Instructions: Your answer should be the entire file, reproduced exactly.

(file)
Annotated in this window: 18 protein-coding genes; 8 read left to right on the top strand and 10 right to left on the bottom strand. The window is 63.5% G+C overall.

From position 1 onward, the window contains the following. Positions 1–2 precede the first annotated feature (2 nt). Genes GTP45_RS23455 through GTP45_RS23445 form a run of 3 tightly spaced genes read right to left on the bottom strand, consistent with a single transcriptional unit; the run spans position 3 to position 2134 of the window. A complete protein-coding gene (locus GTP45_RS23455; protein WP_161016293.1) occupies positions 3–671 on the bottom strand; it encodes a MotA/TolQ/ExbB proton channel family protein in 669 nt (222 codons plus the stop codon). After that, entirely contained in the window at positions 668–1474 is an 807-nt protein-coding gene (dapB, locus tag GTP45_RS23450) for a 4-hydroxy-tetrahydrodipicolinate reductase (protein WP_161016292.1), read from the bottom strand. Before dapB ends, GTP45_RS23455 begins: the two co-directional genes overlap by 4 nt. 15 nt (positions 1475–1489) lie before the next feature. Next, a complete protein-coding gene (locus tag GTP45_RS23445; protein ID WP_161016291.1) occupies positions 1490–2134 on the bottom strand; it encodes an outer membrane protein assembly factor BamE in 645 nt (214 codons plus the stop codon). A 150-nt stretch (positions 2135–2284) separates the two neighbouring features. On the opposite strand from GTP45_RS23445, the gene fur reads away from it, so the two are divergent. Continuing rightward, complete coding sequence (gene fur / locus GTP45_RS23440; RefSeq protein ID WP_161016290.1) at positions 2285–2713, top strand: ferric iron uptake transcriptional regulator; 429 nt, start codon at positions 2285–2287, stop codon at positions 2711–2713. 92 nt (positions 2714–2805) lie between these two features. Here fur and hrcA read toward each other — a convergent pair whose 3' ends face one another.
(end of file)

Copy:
Annotated in this window: 18 protein-coding genes; 8 read left to right on the top strand and 10 right to left on the bottom strand. The window is 63.5% G+C overall.

From position 1 onward, the window contains the following. Positions 1–2 precede the first annotated feature (2 nt). Genes GTP45_RS23455 through GTP45_RS23445 form a run of 3 tightly spaced genes read right to left on the bottom strand, consistent with a single transcriptional unit; the run spans position 3 to position 2134 of the window. A complete protein-coding gene (locus GTP45_RS23455; protein WP_161016293.1) occupies positions 3–671 on the bottom strand; it encodes a MotA/TolQ/ExbB proton channel family protein in 669 nt (222 codons plus the stop codon). After that, entirely contained in the window at positions 668–1474 is an 807-nt protein-coding gene (dapB, locus tag GTP45_RS23450) for a 4-hydroxy-tetrahydrodipicolinate reductase (protein WP_161016292.1), read from the bottom strand. Before dapB ends, GTP45_RS23455 begins: the two co-directional genes overlap by 4 nt. 15 nt (positions 1475–1489) lie before the next feature. Next, a complete protein-coding gene (locus tag GTP45_RS23445; protein ID WP_161016291.1) occupies positions 1490–2134 on the bottom strand; it encodes an outer membrane protein assembly factor BamE in 645 nt (214 codons plus the stop codon). A 150-nt stretch (positions 2135–2284) separates the two neighbouring features. On the opposite strand from GTP45_RS23445, the gene fur reads away from it, so the two are divergent. Continuing rightward, complete coding sequence (gene fur / locus GTP45_RS23440; RefSeq protein ID WP_161016290.1) at positions 2285–2713, top strand: ferric iron uptake transcriptional regulator; 429 nt, start codon at positions 2285–2287, stop codon at positions 2711–2713. 92 nt (positions 2714–2805) lie between these two features. Here fur and hrcA read toward each other — a convergent pair whose 3' ends face one another.